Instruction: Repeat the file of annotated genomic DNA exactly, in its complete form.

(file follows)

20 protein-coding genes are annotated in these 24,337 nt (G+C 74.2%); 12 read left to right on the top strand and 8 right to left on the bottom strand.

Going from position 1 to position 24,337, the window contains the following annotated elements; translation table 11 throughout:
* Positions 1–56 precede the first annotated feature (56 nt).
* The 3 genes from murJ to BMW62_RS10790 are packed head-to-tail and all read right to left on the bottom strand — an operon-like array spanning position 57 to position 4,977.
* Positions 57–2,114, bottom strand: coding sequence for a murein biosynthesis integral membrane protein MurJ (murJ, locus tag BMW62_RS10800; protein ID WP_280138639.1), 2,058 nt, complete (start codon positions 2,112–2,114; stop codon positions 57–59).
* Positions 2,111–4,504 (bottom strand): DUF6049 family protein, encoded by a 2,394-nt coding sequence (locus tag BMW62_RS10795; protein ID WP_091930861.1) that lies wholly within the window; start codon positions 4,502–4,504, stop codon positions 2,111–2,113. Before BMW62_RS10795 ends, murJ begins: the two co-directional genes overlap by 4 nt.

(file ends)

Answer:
20 protein-coding genes are annotated in these 24,337 nt (G+C 74.2%); 12 read left to right on the top strand and 8 right to left on the bottom strand.

Going from position 1 to position 24,337, the window contains the following annotated elements; translation table 11 throughout:
* Positions 1–56 precede the first annotated feature (56 nt).
* The 3 genes from murJ to BMW62_RS10790 are packed head-to-tail and all read right to left on the bottom strand — an operon-like array spanning position 57 to position 4,977.
* Positions 57–2,114, bottom strand: coding sequence for a murein biosynthesis integral membrane protein MurJ (murJ, locus tag BMW62_RS10800; protein ID WP_280138639.1), 2,058 nt, complete (start codon positions 2,112–2,114; stop codon positions 57–59).
* Positions 2,111–4,504 (bottom strand): DUF6049 family protein, encoded by a 2,394-nt coding sequence (locus tag BMW62_RS10795; protein ID WP_091930861.1) that lies wholly within the window; start codon positions 4,502–4,504, stop codon positions 2,111–2,113. Before BMW62_RS10795 ends, murJ begins: the two co-directional genes overlap by 4 nt.